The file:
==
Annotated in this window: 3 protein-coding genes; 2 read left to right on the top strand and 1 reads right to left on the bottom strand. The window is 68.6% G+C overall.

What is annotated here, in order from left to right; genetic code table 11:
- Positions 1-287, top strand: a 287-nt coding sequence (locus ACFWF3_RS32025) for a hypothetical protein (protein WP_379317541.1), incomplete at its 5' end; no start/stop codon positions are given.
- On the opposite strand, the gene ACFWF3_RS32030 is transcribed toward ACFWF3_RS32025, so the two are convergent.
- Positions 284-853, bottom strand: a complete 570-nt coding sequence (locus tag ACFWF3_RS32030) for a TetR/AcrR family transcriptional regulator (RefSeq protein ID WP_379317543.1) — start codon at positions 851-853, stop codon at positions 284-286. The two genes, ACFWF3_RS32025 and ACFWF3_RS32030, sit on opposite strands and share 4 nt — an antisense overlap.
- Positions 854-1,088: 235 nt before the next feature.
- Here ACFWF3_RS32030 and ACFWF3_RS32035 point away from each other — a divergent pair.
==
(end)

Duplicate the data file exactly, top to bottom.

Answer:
Annotated in this window: 3 protein-coding genes; 2 read left to right on the top strand and 1 reads right to left on the bottom strand. The window is 68.6% G+C overall.

What is annotated here, in order from left to right; genetic code table 11:
- Positions 1-287, top strand: a 287-nt coding sequence (locus ACFWF3_RS32025) for a hypothetical protein (protein WP_379317541.1), incomplete at its 5' end; no start/stop codon positions are given.
- On the opposite strand, the gene ACFWF3_RS32030 is transcribed toward ACFWF3_RS32025, so the two are convergent.
- Positions 284-853, bottom strand: a complete 570-nt coding sequence (locus tag ACFWF3_RS32030) for a TetR/AcrR family transcriptional regulator (RefSeq protein ID WP_379317543.1) — start codon at positions 851-853, stop codon at positions 284-286. The two genes, ACFWF3_RS32025 and ACFWF3_RS32030, sit on opposite strands and share 4 nt — an antisense overlap.
- Positions 854-1,088: 235 nt before the next feature.
- Here ACFWF3_RS32030 and ACFWF3_RS32035 point away from each other — a divergent pair.